Just when the media hysteria over doomsday scenarios relating to the Large Hadron Collider has died down, along comes a visually stunning short film from L Studio called Rift that explores just what such a scenario might look like. It's described as "a surreal interpretation of Pandora's ...
Fortunately, the LHC doomsday hysteria has been soundly debunked... BUT WHAT ABOUT THE ZOMBIES?
You can now sleep easy. The threat of the asteroid Apophis hitting our planet has been officially downgraded today. If the 1-in-45,000 odds of Apophis hitting Earth in 2036 weren't slight enough, then how about a tiny 1-in-250,000 chance? In other words, the 250 meter-wide piece of space rock has g...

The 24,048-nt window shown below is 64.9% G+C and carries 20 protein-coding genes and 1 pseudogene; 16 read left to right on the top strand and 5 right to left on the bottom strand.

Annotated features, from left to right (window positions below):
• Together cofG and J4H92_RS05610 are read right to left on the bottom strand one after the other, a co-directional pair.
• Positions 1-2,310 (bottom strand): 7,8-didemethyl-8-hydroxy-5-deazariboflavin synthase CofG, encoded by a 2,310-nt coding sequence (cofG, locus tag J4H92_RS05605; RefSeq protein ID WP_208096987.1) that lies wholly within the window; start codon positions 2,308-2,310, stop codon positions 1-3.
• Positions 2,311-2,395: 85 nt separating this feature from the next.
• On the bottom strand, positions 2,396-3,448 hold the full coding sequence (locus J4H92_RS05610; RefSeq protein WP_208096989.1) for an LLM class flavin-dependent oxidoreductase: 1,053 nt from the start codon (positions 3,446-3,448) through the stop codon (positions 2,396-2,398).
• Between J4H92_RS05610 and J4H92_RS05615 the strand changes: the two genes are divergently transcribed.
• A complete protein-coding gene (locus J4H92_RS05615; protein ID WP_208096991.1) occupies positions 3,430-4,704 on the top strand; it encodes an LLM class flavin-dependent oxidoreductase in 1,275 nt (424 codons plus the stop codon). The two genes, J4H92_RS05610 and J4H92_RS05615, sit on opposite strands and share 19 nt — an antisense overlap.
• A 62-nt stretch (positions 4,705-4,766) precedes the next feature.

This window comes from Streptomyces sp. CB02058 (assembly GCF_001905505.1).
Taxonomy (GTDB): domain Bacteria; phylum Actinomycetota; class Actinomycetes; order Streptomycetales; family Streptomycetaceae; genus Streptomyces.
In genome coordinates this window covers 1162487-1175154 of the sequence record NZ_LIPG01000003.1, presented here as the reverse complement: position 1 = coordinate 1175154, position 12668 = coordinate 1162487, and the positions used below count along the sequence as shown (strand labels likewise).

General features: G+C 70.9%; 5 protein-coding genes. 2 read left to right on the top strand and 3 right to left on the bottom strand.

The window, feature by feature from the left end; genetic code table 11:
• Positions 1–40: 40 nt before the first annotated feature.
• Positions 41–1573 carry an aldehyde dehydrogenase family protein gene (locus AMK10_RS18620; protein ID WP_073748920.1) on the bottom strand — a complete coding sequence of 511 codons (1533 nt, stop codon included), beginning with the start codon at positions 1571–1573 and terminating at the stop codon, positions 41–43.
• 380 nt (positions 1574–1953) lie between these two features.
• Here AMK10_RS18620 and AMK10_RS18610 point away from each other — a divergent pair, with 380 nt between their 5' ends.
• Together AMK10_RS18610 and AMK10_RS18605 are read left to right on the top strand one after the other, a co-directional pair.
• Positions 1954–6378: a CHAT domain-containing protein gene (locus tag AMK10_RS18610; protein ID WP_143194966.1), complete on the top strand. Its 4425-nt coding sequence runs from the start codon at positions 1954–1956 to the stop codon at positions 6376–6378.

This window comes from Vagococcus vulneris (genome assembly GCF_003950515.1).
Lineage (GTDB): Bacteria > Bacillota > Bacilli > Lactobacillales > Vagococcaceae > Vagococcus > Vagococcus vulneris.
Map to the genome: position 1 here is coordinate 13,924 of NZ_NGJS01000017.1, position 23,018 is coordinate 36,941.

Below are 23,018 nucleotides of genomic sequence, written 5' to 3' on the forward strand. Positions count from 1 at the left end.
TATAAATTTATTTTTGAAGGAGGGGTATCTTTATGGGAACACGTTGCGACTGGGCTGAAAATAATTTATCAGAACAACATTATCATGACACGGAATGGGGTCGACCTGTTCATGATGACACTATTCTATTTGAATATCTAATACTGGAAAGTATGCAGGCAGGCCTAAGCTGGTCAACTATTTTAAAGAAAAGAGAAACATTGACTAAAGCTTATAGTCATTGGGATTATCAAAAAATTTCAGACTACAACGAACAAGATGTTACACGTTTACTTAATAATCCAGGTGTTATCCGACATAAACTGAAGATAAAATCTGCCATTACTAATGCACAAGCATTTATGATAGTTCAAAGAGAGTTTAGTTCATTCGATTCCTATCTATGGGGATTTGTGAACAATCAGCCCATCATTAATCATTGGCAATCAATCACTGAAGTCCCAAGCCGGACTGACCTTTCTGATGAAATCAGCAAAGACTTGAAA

A recent poll concluded that 12 percent of Americans believe the world will end this year. Is that so surprising?
The Mayans never predicted the world would end on Dec. 21, 2012 -- the Doomsday misconception is a "distorted world view of ancient civilizations."
According to the ridiculous hype surrounding Dec. 21, 2012, the Mayans "predicted" apocalypse with one of their calendars (in reality, they didn't). Doubt has now been cast over the accuracy of this date.
The most precise estimate is compiled of the number of dangerous space rocks that could threaten Earth.
An impactor mission to destroy an incoming asteroid would need to deliver a nuclear double whammy.
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